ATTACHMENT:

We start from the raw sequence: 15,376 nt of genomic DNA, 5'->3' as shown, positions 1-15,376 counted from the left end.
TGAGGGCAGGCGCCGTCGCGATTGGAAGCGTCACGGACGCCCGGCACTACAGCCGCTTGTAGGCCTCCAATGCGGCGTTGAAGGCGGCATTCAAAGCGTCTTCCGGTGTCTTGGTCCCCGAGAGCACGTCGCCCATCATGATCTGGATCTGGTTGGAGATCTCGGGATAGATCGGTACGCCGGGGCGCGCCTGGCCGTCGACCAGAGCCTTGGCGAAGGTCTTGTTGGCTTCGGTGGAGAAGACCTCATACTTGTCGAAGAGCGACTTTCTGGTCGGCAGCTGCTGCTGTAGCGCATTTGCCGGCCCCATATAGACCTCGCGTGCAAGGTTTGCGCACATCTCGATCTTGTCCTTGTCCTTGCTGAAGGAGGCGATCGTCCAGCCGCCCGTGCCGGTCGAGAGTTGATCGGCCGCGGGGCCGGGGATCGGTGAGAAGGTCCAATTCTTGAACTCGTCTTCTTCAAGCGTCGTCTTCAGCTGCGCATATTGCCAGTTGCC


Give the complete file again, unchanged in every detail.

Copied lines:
We start from the raw sequence: 15,376 nt of genomic DNA, 5'->3' as shown, positions 1-15,376 counted from the left end.
TGAGGGCAGGCGCCGTCGCGATTGGAAGCGTCACGGACGCCCGGCACTACAGCCGCTTGTAGGCCTCCAATGCGGCGTTGAAGGCGGCATTCAAAGCGTCTTCCGGTGTCTTGGTCCCCGAGAGCACGTCGCCCATCATGATCTGGATCTGGTTGGAGATCTCGGGATAGATCGGTACGCCGGGGCGCGCCTGGCCGTCGACCAGAGCCTTGGCGAAGGTCTTGTTGGCTTCGGTGGAGAAGACCTCATACTTGTCGAAGAGCGACTTTCTGGTCGGCAGCTGCTGCTGTAGCGCATTTGCCGGCCCCATATAGACCTCGCGTGCAAGGTTTGCGCACATCTCGATCTTGTCCTTGTCCTTGCTGAAGGAGGCGATCGTCCAGCCGCCCGTGCCGGTCGAGAGTTGATCGGCCGCGGGGCCGGGGATCGGTGAGAAGGTCCAATTCTTGAACTCGTCTTCTTCAAGCGTCGTCTTCAGCTGCGCATATTGCCAGTTGCC